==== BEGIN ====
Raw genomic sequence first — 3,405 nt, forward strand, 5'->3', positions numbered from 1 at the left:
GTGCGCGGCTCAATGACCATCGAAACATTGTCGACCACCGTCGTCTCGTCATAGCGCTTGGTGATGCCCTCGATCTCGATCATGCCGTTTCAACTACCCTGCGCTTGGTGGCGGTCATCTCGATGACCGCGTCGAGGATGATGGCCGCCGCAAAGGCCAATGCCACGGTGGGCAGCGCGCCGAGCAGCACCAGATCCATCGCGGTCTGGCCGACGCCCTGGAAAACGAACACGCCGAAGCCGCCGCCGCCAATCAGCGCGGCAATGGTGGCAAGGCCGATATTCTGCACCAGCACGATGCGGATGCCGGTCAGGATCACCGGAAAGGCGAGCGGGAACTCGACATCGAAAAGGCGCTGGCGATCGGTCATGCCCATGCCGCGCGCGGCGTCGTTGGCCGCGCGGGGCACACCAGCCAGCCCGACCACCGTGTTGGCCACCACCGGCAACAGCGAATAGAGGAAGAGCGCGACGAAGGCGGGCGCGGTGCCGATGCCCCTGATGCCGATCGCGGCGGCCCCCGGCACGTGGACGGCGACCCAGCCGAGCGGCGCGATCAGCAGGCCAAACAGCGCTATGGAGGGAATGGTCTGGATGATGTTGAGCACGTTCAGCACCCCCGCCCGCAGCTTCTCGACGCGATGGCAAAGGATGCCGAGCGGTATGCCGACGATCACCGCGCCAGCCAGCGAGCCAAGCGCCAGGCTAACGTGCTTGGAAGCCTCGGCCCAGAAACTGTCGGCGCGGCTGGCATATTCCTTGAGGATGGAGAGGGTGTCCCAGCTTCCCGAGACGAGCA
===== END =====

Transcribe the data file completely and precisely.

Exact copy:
Raw genomic sequence first — 3,405 nt, forward strand, 5'->3', positions numbered from 1 at the left:
GTGCGCGGCTCAATGACCATCGAAACATTGTCGACCACCGTCGTCTCGTCATAGCGCTTGGTGATGCCCTCGATCTCGATCATGCCGTTTCAACTACCCTGCGCTTGGTGGCGGTCATCTCGATGACCGCGTCGAGGATGATGGCCGCCGCAAAGGCCAATGCCACGGTGGGCAGCGCGCCGAGCAGCACCAGATCCATCGCGGTCTGGCCGACGCCCTGGAAAACGAACACGCCGAAGCCGCCGCCGCCAATCAGCGCGGCAATGGTGGCAAGGCCGATATTCTGCACCAGCACGATGCGGATGCCGGTCAGGATCACCGGAAAGGCGAGCGGGAACTCGACATCGAAAAGGCGCTGGCGATCGGTCATGCCCATGCCGCGCGCGGCGTCGTTGGCCGCGCGGGGCACACCAGCCAGCCCGACCACCGTGTTGGCCACCACCGGCAACAGCGAATAGAGGAAGAGCGCGACGAAGGCGGGCGCGGTGCCGATGCCCCTGATGCCGATCGCGGCGGCCCCCGGCACGTGGACGGCGACCCAGCCGAGCGGCGCGATCAGCAGGCCAAACAGCGCTATGGAGGGAATGGTCTGGATGATGTTGAGCACGTTCAGCACCCCCGCCCGCAGCTTCTCGACGCGATGGCAAAGGATGCCGAGCGGTATGCCGACGATCACCGCGCCAGCCAGCGAGCCAAGCGCCAGGCTAACGTGCTTGGAAGCCTCGGCCCAGAAACTGTCGGCGCGGCTGGCATATTCCTTGAGGATGGAGAGGGTGTCCCAGCTTCCCGAGACGAGCA